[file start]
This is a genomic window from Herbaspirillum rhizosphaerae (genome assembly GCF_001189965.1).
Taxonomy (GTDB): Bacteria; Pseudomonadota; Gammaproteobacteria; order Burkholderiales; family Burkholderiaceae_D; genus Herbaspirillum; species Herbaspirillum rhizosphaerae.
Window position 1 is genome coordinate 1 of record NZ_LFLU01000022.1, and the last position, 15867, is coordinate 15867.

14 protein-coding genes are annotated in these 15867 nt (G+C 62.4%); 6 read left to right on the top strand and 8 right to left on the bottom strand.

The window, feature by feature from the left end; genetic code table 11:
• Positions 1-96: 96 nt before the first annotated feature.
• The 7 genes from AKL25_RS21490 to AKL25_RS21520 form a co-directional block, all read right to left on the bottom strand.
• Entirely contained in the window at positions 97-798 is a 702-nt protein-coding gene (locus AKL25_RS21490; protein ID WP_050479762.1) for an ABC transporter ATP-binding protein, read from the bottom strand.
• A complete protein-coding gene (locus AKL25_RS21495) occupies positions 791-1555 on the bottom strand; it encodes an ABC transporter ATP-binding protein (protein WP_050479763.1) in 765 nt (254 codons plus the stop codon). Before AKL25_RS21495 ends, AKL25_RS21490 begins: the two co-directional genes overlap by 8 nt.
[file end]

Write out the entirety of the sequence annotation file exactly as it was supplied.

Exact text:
This is a genomic window from Herbaspirillum rhizosphaerae (genome assembly GCF_001189965.1).
Taxonomy (GTDB): Bacteria; Pseudomonadota; Gammaproteobacteria; order Burkholderiales; family Burkholderiaceae_D; genus Herbaspirillum; species Herbaspirillum rhizosphaerae.
Window position 1 is genome coordinate 1 of record NZ_LFLU01000022.1, and the last position, 15867, is coordinate 15867.

14 protein-coding genes are annotated in these 15867 nt (G+C 62.4%); 6 read left to right on the top strand and 8 right to left on the bottom strand.

The window, feature by feature from the left end; genetic code table 11:
• Positions 1-96: 96 nt before the first annotated feature.
• The 7 genes from AKL25_RS21490 to AKL25_RS21520 form a co-directional block, all read right to left on the bottom strand.
• Entirely contained in the window at positions 97-798 is a 702-nt protein-coding gene (locus AKL25_RS21490; protein ID WP_050479762.1) for an ABC transporter ATP-binding protein, read from the bottom strand.
• A complete protein-coding gene (locus AKL25_RS21495) occupies positions 791-1555 on the bottom strand; it encodes an ABC transporter ATP-binding protein (protein WP_050479763.1) in 765 nt (254 codons plus the stop codon). Before AKL25_RS21495 ends, AKL25_RS21490 begins: the two co-directional genes overlap by 8 nt.